GAO report says Trump administration violated the law in withholding aid to Ukraine

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Office of Management and Budget (OMB) Director Mick Mulvaney (R) listens as President Donald Trump (L) meets with members of the Republican Study Committee

Office of Management and Budget (OMB) Director Mick Mulvaney (R) listens as President Donald Trump (L) meets with members of the Republican Study Committee at the White House in Washington, DC, March 17, 2017.

Jonathan Ernst/Reuters

At the heart of the impeachment inquiry into US President Donald Trump is the decision to withhold security aid from Ukraine. 

The first article of impeachment voted on by the House of Representatives on Dec. 18 charges the president with abuse of the powers of his office by pressuring Ukraine to launch an investigation that would benefit him in his reelection campaign. 

Part of that alleged pressure is tied to “the release of $391 million of United States taxpayer funds that Congress had appropriated on a bipartisan basis for the purpose of providing vital military and security assistance to Ukraine to oppose Russian aggression and which President Trump had ordered suspended,” according to the articles

A Government Accountability Office report released Thursday says the Trump administration violated the law when it withheld aid intended for Ukraine in the summer of 2019. The GAO is a nonpartisan watchdog agency that reports to Congress.  

Released just a day after the House sent articles of impeachment to the Senate for trial, Democrats have pointed to the report as an indication of the need for additional evidence and testimony to be included in the Senate proceedings. This has been a point of contention in the weeks leading up to the trial. 

“This reinforces again the need for documents and eyewitnesses in the Senate,” House Speaker Nancy Pelosi said at a Thursday press conference, adding that the administration is engaged in a “tangled web” of deceit. 

Related: Trial in the Senate: Where does impeachment go from here?

On June 18, 2019, the Department of Defense announced $250 million in security assistance to Ukraine. These funds extended congressional appropriations for the Ukraine Security Assistance Initiative as part of the John S. McCain National Defense Authorization Act for fiscal year 2019. 

Ukraine is currently engaged in a hot war with Russia in the eastern region. More than 13,000 people have died in the conflict. The funds provided by Congress through the USAI were intended to “provide assistance, including training; equipment; lethal assistance; logistics support, supplies and services; sustainment; and intelligence support to the military and national security forces of Ukraine.”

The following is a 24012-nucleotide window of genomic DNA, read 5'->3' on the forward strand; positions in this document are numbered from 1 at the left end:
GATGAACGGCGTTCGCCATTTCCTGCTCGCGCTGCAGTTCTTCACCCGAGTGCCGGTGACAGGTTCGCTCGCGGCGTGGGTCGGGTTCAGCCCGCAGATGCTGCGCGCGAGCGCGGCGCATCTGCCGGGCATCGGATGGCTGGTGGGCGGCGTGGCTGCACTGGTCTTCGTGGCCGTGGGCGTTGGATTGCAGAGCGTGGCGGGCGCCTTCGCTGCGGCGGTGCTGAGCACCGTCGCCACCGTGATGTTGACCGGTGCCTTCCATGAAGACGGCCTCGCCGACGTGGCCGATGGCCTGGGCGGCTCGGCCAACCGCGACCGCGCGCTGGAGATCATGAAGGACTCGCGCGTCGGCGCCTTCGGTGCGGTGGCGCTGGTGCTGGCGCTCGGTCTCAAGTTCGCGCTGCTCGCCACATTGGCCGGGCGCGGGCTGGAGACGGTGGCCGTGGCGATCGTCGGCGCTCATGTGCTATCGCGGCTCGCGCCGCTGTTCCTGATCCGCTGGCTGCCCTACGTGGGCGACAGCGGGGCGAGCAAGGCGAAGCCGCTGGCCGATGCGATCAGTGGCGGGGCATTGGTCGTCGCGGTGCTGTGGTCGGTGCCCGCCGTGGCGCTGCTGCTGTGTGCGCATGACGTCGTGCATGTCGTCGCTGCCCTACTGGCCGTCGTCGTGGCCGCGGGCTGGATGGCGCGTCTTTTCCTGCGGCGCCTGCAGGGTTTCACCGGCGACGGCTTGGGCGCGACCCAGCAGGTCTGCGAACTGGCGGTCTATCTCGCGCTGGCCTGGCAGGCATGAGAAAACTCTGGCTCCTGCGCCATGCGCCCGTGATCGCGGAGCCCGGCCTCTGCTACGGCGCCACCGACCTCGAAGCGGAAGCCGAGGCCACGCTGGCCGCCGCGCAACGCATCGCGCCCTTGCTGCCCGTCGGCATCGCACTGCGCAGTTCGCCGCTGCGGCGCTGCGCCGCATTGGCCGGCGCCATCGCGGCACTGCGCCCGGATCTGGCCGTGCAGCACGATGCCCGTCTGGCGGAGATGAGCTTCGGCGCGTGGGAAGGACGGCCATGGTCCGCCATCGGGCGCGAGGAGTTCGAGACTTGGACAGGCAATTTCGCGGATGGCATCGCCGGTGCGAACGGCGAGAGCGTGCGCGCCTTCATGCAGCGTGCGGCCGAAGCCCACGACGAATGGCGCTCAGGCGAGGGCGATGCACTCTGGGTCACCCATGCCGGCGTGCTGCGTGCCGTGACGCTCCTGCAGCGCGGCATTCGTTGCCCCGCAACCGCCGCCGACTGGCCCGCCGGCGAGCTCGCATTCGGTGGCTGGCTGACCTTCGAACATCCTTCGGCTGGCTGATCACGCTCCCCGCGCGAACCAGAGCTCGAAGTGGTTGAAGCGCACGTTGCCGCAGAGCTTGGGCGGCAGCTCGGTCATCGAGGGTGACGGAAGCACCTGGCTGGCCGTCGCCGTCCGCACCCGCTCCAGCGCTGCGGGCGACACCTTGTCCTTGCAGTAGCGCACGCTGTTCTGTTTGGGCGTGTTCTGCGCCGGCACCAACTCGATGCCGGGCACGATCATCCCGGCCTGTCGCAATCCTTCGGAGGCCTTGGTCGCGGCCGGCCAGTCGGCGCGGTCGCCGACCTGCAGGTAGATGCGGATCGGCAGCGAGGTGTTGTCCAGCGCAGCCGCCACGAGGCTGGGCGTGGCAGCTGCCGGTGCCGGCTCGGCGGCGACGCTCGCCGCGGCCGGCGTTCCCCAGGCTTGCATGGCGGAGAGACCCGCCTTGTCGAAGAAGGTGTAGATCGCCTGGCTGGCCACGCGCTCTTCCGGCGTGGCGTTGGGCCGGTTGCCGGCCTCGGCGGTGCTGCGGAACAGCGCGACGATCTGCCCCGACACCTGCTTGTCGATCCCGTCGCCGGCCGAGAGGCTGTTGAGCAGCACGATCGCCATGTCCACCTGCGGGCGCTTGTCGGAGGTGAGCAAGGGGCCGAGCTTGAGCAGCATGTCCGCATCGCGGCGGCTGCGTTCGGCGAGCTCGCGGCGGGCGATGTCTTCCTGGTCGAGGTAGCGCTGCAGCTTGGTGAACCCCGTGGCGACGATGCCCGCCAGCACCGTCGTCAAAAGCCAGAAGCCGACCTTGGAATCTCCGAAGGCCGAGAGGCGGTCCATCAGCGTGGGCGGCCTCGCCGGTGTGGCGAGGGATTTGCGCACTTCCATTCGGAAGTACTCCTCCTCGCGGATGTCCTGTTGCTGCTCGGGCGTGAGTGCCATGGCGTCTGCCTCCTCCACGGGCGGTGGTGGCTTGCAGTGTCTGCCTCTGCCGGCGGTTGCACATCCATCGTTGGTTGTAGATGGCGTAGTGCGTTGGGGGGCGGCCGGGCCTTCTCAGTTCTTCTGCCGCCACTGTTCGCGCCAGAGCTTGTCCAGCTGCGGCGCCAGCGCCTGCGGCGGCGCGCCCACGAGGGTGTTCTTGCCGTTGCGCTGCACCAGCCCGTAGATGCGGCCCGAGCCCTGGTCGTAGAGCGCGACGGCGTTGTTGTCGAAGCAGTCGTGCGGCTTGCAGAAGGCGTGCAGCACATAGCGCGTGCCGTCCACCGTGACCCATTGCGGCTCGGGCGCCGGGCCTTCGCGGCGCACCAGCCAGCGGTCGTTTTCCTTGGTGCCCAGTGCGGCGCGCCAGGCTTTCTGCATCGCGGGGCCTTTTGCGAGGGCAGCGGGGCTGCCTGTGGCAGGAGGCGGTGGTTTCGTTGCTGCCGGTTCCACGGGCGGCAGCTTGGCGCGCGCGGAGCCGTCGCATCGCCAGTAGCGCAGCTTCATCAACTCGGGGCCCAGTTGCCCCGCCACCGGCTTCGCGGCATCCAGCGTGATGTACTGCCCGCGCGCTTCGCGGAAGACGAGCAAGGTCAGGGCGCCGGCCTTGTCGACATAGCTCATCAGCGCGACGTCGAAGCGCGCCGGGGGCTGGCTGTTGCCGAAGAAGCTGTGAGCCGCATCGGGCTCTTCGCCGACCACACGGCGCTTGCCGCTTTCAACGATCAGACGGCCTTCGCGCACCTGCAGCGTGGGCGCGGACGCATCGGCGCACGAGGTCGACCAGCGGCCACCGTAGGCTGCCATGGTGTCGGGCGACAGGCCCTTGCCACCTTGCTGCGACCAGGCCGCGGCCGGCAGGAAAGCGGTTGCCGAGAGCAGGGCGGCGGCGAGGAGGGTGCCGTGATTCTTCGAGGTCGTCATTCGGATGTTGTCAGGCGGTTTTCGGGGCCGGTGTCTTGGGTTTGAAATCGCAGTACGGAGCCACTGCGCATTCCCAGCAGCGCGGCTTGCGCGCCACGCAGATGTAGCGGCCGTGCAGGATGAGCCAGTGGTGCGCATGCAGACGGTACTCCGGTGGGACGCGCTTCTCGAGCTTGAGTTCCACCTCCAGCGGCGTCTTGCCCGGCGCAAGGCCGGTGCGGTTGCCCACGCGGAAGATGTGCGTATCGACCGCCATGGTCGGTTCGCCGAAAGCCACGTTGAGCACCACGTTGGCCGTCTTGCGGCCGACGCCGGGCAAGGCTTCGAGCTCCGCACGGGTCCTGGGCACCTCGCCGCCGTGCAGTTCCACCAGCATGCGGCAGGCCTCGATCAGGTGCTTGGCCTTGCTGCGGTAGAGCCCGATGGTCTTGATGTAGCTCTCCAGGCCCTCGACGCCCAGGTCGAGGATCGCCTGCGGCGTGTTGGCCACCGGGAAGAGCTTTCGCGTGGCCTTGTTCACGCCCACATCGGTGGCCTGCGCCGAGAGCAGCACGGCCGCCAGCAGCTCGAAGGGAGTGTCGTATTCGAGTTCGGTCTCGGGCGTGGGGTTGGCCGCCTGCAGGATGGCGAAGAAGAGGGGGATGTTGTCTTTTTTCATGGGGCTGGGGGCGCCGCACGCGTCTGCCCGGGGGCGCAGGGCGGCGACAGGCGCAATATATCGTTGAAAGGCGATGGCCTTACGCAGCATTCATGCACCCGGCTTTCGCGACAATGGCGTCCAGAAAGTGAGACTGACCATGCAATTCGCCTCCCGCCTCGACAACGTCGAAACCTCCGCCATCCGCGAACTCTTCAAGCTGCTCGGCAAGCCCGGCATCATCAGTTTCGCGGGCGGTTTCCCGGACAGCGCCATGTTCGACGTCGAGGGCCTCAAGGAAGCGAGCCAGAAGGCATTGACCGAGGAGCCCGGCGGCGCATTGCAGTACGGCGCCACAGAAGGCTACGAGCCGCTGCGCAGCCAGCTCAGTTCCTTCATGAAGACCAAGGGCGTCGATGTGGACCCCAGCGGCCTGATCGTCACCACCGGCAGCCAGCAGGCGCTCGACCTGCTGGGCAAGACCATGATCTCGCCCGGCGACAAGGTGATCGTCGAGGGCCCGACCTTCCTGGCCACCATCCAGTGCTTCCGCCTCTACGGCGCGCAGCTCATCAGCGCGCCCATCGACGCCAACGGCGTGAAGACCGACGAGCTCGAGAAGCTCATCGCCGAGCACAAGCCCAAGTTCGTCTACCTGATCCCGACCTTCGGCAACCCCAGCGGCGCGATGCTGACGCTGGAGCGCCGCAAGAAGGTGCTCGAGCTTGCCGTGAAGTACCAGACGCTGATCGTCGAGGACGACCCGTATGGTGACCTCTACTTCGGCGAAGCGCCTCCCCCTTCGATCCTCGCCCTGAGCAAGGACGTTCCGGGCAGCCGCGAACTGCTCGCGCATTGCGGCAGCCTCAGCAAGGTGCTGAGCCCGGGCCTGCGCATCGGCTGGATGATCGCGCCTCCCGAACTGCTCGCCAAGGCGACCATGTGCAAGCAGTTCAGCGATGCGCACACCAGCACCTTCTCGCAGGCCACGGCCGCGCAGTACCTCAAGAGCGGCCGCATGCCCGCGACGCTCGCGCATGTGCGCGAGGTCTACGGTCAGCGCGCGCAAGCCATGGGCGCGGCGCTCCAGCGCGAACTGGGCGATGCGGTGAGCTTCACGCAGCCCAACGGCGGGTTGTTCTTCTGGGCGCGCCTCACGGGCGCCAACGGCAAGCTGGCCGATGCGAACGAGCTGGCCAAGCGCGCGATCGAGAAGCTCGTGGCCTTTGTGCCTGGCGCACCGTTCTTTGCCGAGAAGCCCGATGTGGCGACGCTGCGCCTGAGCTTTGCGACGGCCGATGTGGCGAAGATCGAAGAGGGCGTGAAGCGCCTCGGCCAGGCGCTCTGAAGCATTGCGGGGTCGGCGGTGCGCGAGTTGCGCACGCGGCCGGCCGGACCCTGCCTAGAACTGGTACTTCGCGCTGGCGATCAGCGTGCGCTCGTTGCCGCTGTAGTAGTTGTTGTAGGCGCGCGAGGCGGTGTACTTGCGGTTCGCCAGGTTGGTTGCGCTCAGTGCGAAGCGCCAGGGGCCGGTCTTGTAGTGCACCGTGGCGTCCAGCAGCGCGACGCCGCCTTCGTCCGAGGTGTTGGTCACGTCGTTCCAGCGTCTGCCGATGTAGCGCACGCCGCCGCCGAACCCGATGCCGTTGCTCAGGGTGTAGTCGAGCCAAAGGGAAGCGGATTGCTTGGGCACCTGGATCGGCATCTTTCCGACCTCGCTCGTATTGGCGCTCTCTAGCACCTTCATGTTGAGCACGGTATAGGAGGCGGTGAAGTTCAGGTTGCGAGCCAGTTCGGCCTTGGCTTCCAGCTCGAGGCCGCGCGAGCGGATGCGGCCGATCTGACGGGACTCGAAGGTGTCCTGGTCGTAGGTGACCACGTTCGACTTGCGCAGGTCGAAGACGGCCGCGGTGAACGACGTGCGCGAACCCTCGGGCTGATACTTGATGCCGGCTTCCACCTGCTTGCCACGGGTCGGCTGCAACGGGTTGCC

According to the GAO report, in the summer 2019, the Office of Management and Budget withheld around $214 million that had been appropriated to the Department of Defense to be disbursed to Ukraine under the USAI. More than $140 million in funds appropriated to the State Department was also delayed. OMB is an agency within the Executive Office that serves the president. It is headed by Mick Mulvaney. 

The Trump administration has argued that funds were withheld in order to investigate corruption in Ukraine. But before releasing the aid, DOD was required to certify that Ukraine met certain “defense institutional reforms.” That certification was made to Congress on May 23, 2019. 

Indeed, the June 18 DOD announcement notes, “This security cooperation is made possible by Ukraine’s continued progress on the adoption of key defense institutional reforms to align Ukraine’s national security architecture with Euro-Atlantic principles.”

Related: Politics aside, US support for Ukraine can't waver, veterans say

Testimony from the House impeachment inquiry indicates that a hold on aid may have been placed as early as July 3. But on July 25 — less than two hours after the infamous Trump call with Ukraine's President Volodymyr Zelenskiy — OMB officially issued the first of nine holds on the aid in a footnote of OMB funding documents. The hold prompted some OMB officials to voice concerns and two to resign

According to the footnote, the aid was paused on July 25 “to allow for an interagency process to determine the best use of such funds,” but would not prevent the “timely execution of the final policy direction.” 

This hold was extended Aug. 6 and 15. The following six holds (Aug. 20, 27, 31 and Sept. 5, 6, 10) did not include language regarding the “timely execution” of delivering aid. 

Trump agreed to a release of the aid Sept. 11, just weeks before the end of the fiscal year on Sept. 30. A Sept. 12 apportionment was issued without the footnotes blocking the aid.